Spartan-Killington-BarbWire

Photo Courtesy of Spartan Race

At this point, I am lower than I’ve ever been in a race. I can feel that lump in my throat growing. If there was a place to quit, I would have quit, but you’re in the middle of the woods, high on a Vermont mountain, and the only way out is to follow the crowd to the top and walk back down. So I keep walking, head down, looking at the ground. People are passing me left and right. I’m all alone. The alarm on my watch goes off, reminding me to take on nutrition so I suck down some caffeinated Tailwind and take some Carbopro VO2 max pills and BC powder, put on my earbuds, and kept climbing.

I make it to the top and do the Herc hoist and inverted wall, not really knowing why. Everybody else was doing it. Then start on the dreaded two-mile downhill that ends at the lake. With locked up quads, downhills are just awful, so I keep walking. Somewhere in the next mile, something happened. Maybe it was the caffeine or sugar from the Tailwind, the BC powder, the Beastie Boys, or something else, but at some point, I remember feeling the urge to run. So I ran.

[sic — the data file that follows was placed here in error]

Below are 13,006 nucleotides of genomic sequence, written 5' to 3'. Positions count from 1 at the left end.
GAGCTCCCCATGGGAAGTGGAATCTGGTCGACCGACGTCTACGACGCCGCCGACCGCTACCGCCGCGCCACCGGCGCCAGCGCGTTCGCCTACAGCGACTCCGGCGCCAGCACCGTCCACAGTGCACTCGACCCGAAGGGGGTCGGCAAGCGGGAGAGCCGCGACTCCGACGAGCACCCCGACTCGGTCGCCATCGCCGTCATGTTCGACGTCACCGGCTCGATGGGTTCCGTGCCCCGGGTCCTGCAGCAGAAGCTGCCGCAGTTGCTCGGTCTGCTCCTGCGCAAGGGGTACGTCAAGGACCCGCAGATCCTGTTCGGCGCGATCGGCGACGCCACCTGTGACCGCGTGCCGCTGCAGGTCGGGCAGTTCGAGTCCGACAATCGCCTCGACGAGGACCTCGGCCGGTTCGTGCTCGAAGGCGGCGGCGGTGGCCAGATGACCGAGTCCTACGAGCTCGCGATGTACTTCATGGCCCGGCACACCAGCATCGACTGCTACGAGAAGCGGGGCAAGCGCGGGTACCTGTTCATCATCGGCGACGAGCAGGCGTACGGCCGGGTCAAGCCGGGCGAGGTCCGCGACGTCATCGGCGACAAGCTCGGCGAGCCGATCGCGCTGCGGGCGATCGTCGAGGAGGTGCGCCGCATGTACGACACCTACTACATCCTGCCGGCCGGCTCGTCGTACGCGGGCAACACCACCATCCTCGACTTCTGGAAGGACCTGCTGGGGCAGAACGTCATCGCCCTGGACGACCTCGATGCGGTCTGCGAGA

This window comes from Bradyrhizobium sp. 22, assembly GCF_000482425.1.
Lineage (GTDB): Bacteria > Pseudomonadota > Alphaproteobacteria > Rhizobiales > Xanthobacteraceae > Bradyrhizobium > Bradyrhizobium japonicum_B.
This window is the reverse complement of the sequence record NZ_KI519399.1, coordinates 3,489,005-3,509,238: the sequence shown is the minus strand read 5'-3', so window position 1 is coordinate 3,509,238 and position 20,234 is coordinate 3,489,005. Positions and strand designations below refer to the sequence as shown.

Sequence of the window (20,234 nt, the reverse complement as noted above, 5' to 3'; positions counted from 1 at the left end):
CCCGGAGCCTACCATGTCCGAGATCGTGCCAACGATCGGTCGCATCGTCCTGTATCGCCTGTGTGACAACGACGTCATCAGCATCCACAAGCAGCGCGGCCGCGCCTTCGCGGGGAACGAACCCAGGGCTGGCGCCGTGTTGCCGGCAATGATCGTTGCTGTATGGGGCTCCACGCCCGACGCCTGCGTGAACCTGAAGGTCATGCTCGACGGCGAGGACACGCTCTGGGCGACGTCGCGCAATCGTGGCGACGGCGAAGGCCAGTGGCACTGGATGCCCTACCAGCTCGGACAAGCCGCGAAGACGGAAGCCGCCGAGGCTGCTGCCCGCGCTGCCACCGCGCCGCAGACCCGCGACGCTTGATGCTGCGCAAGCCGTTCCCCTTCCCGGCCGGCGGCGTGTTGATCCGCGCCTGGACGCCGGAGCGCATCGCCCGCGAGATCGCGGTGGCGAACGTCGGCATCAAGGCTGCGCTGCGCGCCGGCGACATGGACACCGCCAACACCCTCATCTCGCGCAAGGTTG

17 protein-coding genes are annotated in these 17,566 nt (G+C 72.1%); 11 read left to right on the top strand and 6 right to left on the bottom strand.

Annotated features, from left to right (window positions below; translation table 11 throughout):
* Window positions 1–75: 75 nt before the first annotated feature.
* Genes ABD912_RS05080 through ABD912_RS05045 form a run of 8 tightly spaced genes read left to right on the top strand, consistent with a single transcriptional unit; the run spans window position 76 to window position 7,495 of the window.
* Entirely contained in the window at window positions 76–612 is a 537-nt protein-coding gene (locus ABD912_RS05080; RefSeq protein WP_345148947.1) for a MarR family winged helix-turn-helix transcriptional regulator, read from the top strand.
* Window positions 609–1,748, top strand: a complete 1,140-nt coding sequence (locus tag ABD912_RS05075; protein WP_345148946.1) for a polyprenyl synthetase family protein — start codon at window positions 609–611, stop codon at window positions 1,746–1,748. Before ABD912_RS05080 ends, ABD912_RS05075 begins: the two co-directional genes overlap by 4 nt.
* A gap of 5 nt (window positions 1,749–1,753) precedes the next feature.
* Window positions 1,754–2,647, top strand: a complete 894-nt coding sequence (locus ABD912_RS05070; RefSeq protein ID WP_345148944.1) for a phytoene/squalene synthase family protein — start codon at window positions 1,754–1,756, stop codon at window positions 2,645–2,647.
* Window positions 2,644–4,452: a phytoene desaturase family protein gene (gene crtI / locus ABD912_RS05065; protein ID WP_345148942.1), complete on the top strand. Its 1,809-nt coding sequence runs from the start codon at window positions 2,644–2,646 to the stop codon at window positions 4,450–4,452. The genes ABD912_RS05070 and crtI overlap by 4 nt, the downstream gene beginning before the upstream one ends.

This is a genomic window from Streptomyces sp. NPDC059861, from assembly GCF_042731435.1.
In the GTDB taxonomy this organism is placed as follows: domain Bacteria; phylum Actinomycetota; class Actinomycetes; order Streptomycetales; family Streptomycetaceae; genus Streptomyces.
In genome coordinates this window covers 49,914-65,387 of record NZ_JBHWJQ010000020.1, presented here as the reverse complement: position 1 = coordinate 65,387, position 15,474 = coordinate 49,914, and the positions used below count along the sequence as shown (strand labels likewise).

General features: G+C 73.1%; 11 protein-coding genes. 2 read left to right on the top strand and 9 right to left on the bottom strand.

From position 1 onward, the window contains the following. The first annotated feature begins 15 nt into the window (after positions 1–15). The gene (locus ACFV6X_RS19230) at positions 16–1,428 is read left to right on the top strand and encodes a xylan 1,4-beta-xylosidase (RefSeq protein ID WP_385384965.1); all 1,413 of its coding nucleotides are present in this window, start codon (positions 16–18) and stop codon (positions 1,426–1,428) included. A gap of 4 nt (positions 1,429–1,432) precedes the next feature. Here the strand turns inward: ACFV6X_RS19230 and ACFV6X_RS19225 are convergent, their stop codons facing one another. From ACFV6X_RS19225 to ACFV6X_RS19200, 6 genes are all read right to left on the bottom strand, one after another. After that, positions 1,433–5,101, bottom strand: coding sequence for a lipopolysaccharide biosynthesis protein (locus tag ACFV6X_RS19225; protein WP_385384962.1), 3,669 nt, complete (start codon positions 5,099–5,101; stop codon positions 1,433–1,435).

I notice that I’m not getting passed anymore, and I don’t feel so alone. I’m part of the race again. We do the plate drag, which doesn’t seem near as hard as expected, and keep running downhill. We complete the Z-wall, and as we jump into the swim, we’re doing the math. Eight hours to finish the next ten miles. Totally doable. There is absolutely no way we’re not going to finish.

Spartan-Killington-Swim

Photo Courtesy of Sara Heilwagen

The next ten miles are a blur. I’m not going to say they were easy because they weren’t. I, and the people I met along the way, covered some tough terrain, going up, back down again, and then straight up the death march. Coming down off the peak after the death march, most of us went down backwards or slid on our butts. The last bucket carry was arduous. Legs, arms, abs, everything was cramping. But we all kept going because we knew that we’d finish.

Spartan-Killington-Bucket

Photo Courtesy of Sara Heilwagen